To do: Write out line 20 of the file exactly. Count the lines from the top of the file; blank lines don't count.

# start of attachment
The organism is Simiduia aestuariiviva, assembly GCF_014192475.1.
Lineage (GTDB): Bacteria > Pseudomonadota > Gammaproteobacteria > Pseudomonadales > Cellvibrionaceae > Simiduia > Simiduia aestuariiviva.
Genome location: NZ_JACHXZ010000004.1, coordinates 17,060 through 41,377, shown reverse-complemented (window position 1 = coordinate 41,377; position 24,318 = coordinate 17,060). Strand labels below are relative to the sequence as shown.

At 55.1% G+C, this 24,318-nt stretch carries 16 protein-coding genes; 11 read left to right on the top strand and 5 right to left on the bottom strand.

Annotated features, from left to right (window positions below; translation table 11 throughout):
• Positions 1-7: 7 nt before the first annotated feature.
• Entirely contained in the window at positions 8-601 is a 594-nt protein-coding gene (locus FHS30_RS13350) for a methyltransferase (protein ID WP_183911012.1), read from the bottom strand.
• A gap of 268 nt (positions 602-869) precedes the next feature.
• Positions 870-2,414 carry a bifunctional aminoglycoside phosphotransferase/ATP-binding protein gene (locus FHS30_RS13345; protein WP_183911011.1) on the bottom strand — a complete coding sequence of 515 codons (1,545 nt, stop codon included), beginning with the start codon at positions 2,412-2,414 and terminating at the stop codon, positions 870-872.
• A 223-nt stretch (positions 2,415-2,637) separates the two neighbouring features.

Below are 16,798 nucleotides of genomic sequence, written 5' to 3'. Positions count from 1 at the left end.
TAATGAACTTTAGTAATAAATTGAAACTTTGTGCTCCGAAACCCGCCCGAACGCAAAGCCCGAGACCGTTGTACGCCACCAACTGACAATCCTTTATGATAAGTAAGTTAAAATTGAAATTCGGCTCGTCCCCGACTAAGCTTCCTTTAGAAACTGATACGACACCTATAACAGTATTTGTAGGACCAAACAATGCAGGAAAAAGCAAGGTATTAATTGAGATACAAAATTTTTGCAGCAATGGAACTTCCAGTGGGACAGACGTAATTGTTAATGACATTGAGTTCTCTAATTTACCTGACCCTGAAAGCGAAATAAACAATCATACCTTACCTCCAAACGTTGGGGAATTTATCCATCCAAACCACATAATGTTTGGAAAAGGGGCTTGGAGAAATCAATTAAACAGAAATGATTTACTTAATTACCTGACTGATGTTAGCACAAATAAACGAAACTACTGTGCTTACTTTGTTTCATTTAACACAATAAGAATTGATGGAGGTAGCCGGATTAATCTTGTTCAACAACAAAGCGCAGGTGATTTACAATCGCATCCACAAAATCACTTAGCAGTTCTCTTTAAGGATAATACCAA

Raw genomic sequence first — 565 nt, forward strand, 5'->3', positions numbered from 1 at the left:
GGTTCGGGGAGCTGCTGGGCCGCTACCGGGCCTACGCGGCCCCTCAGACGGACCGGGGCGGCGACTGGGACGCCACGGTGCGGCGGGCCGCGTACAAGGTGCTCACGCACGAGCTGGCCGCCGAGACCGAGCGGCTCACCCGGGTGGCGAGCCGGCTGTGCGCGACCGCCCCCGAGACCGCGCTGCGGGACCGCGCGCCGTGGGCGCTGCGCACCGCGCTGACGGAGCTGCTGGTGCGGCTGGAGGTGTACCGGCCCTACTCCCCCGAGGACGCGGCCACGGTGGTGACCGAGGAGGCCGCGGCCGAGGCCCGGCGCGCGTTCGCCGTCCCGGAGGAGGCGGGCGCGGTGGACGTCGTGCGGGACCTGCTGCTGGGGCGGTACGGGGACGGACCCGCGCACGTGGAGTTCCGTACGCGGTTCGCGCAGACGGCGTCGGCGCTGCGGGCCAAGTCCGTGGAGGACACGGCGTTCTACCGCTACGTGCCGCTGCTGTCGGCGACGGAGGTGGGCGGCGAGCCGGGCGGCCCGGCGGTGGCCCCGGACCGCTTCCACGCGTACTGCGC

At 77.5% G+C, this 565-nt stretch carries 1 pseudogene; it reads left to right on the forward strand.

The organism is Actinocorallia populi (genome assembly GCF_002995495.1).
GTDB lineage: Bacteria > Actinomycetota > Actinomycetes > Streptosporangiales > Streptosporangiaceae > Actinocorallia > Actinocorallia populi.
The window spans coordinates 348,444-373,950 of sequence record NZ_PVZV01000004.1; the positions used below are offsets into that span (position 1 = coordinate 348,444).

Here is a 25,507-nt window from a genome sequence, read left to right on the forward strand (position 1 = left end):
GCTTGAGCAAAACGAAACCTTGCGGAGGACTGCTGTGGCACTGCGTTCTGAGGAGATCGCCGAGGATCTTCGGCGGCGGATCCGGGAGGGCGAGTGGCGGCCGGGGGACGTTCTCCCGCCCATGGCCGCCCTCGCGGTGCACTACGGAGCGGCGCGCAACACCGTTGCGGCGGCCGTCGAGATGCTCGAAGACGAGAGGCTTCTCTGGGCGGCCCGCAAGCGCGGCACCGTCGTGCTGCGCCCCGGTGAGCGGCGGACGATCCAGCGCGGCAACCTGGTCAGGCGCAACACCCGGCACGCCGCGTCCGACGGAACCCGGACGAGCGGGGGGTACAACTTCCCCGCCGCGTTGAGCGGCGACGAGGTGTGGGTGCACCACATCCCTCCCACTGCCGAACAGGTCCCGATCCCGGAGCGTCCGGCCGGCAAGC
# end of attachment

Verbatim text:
GCTTGAGCAAAACGAAACCTTGCGGAGGACTGCTGTGGCACTGCGTTCTGAGGAGATCGCCGAGGATCTTCGGCGGCGGATCCGGGAGGGCGAGTGGCGGCCGGGGGACGTTCTCCCGCCCATGGCCGCCCTCGCGGTGCACTACGGAGCGGCGCGCAACACCGTTGCGGCGGCCGTCGAGATGCTCGAAGACGAGAGGCTTCTCTGGGCGGCCCGCAAGCGCGGCACCGTCGTGCTGCGCCCCGGTGAGCGGCGGACGATCCAGCGCGGCAACCTGGTCAGGCGCAACACCCGGCACGCCGCGTCCGACGGAACCCGGACGAGCGGGGGGTACAACTTCCCCGCCGCGTTGAGCGGCGACGAGGTGTGGGTGCACCACATCCCTCCCACTGCCGAACAGGTCCCGATCCCGGAGCGTCCGGCCGGCAAGC